(4) When I uploaded an old free copy of Fedora Core 3 and it enabled us to keep running our online business while we sorted out the Windows hassles. Instead of buying a new disk of XP or Vista at over $140 plus Office 2007 at over $400, I paid $4.50 for SuSe from eBay to do the same job. A year later I paid the same price again ($4.50) for SuSe 11.0

Like you I have an Intel Duo (3.2GHz) on an Asus P5LD2 Motherboard, 2 x 215 GB Sata HDDs on board and a Removable 500GB Sata HDD via USB. I run SuSe 11 and Fedora Core 9 as Dual boot.
We run two online businesses with 4 websites and I also teach Accounting, Maths and Psychology at Senior Highschool level.

I am not hassle free yet after updating from SuSe 10.1 to 11.0 and Fedora Core 3 to Core 9 last week - (only an HP Photosmart 3310 Driver problem to sort out).

What you get with SuSe and Fedora is the sort of reliability that you will never have with Windows. Not intentionally knocking windows but coz it’s so popular, every attack is directed at you when you are on line with Windows as often as we were. Plus Linux doesn’t write everything to a registry that keeps growing without your knowledge. After 4 years Fedora Core 3 booted up in the same time as it did on day 1 - try that with any version of Windows!

For Office 2007 - even XP can’t read MS’s own 2007 docs and Excel files - how dumb is that?
Use Save As on MSO2007 and save as older version doc or xls files. Its a pain that we have at school too and it effects all Windows XP folks, not just Open Office.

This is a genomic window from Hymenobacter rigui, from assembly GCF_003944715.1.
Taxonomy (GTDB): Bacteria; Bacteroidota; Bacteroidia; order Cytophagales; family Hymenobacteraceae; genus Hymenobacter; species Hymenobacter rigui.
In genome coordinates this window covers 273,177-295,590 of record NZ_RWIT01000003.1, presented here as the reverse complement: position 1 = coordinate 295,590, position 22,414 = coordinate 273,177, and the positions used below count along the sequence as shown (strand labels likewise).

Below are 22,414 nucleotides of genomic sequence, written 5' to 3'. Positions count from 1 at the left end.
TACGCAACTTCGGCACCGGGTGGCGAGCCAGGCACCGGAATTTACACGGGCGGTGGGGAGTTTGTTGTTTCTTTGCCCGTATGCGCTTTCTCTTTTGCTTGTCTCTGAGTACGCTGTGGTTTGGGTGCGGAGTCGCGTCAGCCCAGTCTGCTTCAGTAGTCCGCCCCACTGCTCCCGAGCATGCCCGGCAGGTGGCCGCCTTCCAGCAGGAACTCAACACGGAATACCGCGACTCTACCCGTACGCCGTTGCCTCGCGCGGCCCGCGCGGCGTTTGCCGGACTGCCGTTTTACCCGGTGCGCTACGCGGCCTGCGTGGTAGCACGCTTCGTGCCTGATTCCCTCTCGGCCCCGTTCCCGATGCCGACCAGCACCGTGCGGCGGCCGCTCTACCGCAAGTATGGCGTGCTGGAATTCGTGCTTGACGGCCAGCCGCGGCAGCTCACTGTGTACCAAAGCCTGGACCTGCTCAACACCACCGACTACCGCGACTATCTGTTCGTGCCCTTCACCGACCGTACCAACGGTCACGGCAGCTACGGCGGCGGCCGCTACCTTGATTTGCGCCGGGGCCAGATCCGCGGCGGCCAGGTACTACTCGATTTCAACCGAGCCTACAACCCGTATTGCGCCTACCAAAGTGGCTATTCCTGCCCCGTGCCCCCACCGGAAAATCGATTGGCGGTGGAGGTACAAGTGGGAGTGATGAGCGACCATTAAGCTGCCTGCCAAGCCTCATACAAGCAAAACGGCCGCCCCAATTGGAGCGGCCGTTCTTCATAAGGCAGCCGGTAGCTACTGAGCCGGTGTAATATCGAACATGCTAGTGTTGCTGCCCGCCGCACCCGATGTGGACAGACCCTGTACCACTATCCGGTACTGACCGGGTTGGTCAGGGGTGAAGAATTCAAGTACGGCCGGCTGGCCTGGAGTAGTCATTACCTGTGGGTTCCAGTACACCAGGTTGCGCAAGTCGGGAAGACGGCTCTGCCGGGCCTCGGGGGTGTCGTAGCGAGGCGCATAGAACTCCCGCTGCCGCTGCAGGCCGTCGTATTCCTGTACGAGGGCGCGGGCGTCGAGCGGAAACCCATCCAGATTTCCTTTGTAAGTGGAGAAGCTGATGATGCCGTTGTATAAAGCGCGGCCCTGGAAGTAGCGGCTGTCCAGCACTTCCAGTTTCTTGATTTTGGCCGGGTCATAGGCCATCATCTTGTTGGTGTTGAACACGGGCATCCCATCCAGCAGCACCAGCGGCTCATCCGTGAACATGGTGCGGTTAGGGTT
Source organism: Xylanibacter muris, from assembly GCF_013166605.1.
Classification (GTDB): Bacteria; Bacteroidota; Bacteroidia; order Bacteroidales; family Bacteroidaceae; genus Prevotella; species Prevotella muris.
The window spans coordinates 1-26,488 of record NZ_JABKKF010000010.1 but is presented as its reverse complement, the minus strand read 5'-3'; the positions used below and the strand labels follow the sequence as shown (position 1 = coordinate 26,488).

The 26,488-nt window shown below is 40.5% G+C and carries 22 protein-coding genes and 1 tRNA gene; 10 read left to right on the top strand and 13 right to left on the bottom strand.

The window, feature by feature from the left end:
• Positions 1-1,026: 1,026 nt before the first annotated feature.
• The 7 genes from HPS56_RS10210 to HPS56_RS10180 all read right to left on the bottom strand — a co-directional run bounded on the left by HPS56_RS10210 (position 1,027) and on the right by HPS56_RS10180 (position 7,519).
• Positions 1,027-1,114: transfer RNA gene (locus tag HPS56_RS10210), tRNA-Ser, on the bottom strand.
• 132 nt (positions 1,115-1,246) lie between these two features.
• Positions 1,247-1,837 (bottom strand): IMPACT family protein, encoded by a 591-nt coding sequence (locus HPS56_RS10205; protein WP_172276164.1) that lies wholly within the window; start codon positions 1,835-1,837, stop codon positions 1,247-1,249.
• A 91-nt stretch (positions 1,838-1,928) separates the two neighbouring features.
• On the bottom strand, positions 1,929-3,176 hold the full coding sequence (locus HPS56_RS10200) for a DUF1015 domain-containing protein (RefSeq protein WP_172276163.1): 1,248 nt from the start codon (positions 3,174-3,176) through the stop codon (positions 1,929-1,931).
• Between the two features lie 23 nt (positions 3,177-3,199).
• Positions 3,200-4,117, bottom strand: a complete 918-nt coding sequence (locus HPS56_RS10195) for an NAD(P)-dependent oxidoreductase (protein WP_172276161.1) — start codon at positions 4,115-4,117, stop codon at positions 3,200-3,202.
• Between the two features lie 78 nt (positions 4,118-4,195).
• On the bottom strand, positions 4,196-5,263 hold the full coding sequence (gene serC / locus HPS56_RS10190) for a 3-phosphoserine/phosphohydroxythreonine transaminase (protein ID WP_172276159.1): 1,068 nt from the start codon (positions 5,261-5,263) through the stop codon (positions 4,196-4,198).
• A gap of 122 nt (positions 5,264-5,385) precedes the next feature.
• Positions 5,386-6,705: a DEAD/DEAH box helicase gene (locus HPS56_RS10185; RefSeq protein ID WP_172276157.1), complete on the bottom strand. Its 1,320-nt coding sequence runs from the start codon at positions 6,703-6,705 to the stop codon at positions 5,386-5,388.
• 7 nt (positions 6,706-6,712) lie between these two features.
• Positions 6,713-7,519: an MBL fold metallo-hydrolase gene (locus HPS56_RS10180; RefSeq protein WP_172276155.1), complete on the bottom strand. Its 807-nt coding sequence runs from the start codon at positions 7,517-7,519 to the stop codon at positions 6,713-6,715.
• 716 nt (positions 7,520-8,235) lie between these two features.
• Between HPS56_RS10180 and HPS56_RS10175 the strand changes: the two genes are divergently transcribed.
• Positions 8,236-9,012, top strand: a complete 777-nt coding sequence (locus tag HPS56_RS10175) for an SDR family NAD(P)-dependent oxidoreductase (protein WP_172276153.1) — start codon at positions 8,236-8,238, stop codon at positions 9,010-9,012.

Actually, the issue (backward compatibility) is older than that issue you’re running into. Office 2007’s native formats are not the same as those in older versions of Office (not just XP, but Office 2003 as well). The issue first was a problem with WordPerfect 6.0 and 6.0a for Windows; unless you told it otherwise, it spit out documents incompatible with older versions of WordPerfect. (For precisely this reason, I called this version “Word Not-So-Perfect”, and switched to Microsoft Word.) However, you can instruct Office 2007’s applications to save in the older file formats (I routinely do this because of the problems I ran into with WordPerfect.). I still run Office 2007 in Vista because of one application it includes that OO lacks.

Outlook 2007.

On the openSuSE side, I use Evolution for mail precisely because it’s a lot like Outlook; however, there is no Evolution mail client for Windows.

You asked above re SATA support . . . it depends on the type of device. For hard disk drives, what matters is support for the disk controller which is usually in the motherboard chpset; the drives themselves are irrelevant. For an optical drive, the SATA part simply means that it is connected to a serial port; the controller is again in the chipset using the standard ATAPI interface. If using a drive connected via eSATA, again driver support for the chipset. But with peripherals, there can be a driver required for that unique device (like a printer driver). A broad over-generalization would be that devices connecting inside the box to the motherboard get their support via the chipset drivers, and peripherals (other than drives) tend to need their own drivers.